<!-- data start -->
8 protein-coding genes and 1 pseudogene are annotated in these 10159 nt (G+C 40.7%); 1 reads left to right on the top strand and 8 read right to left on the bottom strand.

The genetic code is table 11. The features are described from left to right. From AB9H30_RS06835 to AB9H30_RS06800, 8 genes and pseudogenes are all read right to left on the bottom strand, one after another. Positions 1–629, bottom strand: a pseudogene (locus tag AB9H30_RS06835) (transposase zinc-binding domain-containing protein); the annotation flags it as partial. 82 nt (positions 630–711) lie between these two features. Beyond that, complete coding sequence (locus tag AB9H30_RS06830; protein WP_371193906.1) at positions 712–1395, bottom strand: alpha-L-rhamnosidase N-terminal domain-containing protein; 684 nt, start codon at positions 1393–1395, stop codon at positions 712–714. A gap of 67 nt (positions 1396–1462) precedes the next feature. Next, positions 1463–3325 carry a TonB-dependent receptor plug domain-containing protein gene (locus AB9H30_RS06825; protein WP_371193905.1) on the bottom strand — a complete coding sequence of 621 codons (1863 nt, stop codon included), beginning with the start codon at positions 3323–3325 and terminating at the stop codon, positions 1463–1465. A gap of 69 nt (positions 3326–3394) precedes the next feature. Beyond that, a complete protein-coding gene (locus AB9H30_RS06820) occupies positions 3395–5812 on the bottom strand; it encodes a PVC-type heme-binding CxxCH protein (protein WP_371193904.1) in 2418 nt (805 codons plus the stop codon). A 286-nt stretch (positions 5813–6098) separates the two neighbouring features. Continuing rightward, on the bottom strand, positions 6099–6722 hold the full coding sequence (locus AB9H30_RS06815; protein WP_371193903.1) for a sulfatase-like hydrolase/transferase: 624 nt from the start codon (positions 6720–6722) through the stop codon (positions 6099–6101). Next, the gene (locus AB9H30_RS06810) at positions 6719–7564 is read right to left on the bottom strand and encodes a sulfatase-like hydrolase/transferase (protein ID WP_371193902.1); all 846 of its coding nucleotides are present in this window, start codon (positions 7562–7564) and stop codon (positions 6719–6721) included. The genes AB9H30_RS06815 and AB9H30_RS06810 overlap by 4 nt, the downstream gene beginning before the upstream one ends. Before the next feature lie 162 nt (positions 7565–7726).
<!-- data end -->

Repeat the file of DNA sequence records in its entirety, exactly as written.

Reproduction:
8 protein-coding genes and 1 pseudogene are annotated in these 10159 nt (G+C 40.7%); 1 reads left to right on the top strand and 8 read right to left on the bottom strand.

The genetic code is table 11. The features are described from left to right. From AB9H30_RS06835 to AB9H30_RS06800, 8 genes and pseudogenes are all read right to left on the bottom strand, one after another. Positions 1–629, bottom strand: a pseudogene (locus tag AB9H30_RS06835) (transposase zinc-binding domain-containing protein); the annotation flags it as partial. 82 nt (positions 630–711) lie between these two features. Beyond that, complete coding sequence (locus tag AB9H30_RS06830; protein WP_371193906.1) at positions 712–1395, bottom strand: alpha-L-rhamnosidase N-terminal domain-containing protein; 684 nt, start codon at positions 1393–1395, stop codon at positions 712–714. A gap of 67 nt (positions 1396–1462) precedes the next feature. Next, positions 1463–3325 carry a TonB-dependent receptor plug domain-containing protein gene (locus AB9H30_RS06825; protein WP_371193905.1) on the bottom strand — a complete coding sequence of 621 codons (1863 nt, stop codon included), beginning with the start codon at positions 3323–3325 and terminating at the stop codon, positions 1463–1465. A gap of 69 nt (positions 3326–3394) precedes the next feature. Beyond that, a complete protein-coding gene (locus AB9H30_RS06820) occupies positions 3395–5812 on the bottom strand; it encodes a PVC-type heme-binding CxxCH protein (protein WP_371193904.1) in 2418 nt (805 codons plus the stop codon). A 286-nt stretch (positions 5813–6098) separates the two neighbouring features. Continuing rightward, on the bottom strand, positions 6099–6722 hold the full coding sequence (locus AB9H30_RS06815; protein WP_371193903.1) for a sulfatase-like hydrolase/transferase: 624 nt from the start codon (positions 6720–6722) through the stop codon (positions 6099–6101). Next, the gene (locus AB9H30_RS06810) at positions 6719–7564 is read right to left on the bottom strand and encodes a sulfatase-like hydrolase/transferase (protein ID WP_371193902.1); all 846 of its coding nucleotides are present in this window, start codon (positions 7562–7564) and stop codon (positions 6719–6721) included. The genes AB9H30_RS06815 and AB9H30_RS06810 overlap by 4 nt, the downstream gene beginning before the upstream one ends. Before the next feature lie 162 nt (positions 7565–7726).